> Four little-known rules you must memorize before you start trading... if... you want to put the odds of success in your favor!

> The basic "buy set up" strategy: How to always buy the right stock every time!

> All the "ins and out" of making a nice living as a day trading renegade!

> How a stock's moving average reveals the right time to buy or sell!

> My secret swing trading blueprint! (It took me months and plenty of mistakes to develop this process. But it works like crazy and puts you in control.)

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Here's what others have had to say about the book:

"I almost gave up but thanks to your ebook and training I am now averaging $4000 plus per week. I never thought trading could be this easy! I can't understand why nobody wrote a book like this before, Jens." Dave M., Nevada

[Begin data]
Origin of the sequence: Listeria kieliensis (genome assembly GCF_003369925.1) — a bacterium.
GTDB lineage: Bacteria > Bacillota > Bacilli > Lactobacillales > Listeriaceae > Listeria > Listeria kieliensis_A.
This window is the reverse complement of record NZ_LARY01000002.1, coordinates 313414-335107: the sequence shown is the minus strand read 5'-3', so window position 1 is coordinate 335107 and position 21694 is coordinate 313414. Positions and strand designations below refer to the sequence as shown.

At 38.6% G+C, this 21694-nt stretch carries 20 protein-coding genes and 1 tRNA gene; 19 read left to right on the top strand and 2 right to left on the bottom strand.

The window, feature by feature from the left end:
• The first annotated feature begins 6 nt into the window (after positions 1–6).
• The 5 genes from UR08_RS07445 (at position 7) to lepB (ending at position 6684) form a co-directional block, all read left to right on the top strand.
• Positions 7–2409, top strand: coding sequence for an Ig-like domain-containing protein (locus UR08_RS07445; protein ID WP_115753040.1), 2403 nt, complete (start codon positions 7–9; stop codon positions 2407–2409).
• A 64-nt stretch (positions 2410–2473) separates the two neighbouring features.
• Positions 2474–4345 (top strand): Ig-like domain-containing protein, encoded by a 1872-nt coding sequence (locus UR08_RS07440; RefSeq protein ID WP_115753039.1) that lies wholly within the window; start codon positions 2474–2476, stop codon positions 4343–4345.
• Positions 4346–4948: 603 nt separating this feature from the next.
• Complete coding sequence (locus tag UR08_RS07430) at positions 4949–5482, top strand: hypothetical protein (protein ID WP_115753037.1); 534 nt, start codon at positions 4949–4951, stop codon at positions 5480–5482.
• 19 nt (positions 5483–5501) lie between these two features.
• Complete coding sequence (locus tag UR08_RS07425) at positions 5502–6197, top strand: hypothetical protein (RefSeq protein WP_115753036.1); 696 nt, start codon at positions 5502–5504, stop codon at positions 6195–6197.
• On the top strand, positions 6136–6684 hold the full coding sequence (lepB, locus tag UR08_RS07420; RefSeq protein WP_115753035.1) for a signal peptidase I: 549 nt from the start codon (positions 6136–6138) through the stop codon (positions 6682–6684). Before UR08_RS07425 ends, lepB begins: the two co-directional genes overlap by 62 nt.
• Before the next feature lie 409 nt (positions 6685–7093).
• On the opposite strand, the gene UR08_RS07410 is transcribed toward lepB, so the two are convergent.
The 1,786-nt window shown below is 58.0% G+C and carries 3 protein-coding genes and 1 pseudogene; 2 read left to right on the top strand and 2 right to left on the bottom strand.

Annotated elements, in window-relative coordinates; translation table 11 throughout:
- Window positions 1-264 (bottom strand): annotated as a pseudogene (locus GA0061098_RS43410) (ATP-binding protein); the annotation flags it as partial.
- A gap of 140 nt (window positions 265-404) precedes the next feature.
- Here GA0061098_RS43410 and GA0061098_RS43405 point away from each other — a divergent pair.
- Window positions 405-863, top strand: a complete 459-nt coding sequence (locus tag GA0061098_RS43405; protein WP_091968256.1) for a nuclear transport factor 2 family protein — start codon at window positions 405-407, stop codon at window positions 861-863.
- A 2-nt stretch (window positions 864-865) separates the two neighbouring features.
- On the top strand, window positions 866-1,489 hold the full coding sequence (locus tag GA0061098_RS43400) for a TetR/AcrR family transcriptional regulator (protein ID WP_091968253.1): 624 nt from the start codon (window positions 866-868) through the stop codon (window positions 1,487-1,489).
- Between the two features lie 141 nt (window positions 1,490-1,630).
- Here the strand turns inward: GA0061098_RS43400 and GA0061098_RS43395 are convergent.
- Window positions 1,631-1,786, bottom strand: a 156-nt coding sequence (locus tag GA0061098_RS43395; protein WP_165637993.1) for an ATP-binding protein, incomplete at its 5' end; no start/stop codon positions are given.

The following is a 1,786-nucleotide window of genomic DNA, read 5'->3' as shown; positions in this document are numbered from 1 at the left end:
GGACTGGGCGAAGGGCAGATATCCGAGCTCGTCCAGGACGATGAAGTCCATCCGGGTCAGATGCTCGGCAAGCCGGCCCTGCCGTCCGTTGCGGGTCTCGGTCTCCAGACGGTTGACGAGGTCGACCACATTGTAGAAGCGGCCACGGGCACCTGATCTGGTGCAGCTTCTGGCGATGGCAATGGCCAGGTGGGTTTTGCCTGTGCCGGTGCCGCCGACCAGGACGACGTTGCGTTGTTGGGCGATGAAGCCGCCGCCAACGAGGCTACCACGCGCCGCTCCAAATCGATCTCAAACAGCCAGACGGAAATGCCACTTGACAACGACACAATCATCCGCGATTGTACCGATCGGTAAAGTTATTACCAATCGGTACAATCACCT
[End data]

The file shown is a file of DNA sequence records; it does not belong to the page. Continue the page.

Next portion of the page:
" Dear Sir, I have been trading for many years, read many books and subscribed to many who claim that I can increase my return by 100% - none worked. The MasterTrader book that I have bought from you is worth a million dollars which I lost before I bought the master trader. No other book or newsletter teaches what the Master Trader teaches. I am sure that with the knowledge I gained from the MasterTrader I will be able to beat Wall Street. I call your book the green book..." U. Liberati Sr.

"This book is an amazing and invaluable resource for a beginner trader. Undoubtedly, the best and the most practical I have seen so far . I only wish I could have had all this information compiled in one place when I started trading. It would have literally saved me thousands." Sergei I., Canada

"Jens, I never read anything so comprehensive. I am a daytrader and will pass it on to my friends who are investing. The course covers about every aspect of the business." Dr. Mark V., Atlanta, GA


The order comes with 11 free bonuses and a 60 day money back guarantee. It is the most comprehensive trading book on the market. Learn everything you need to know in one short lesson. Become a Master Trader and earn great profits everyday do something you love to do.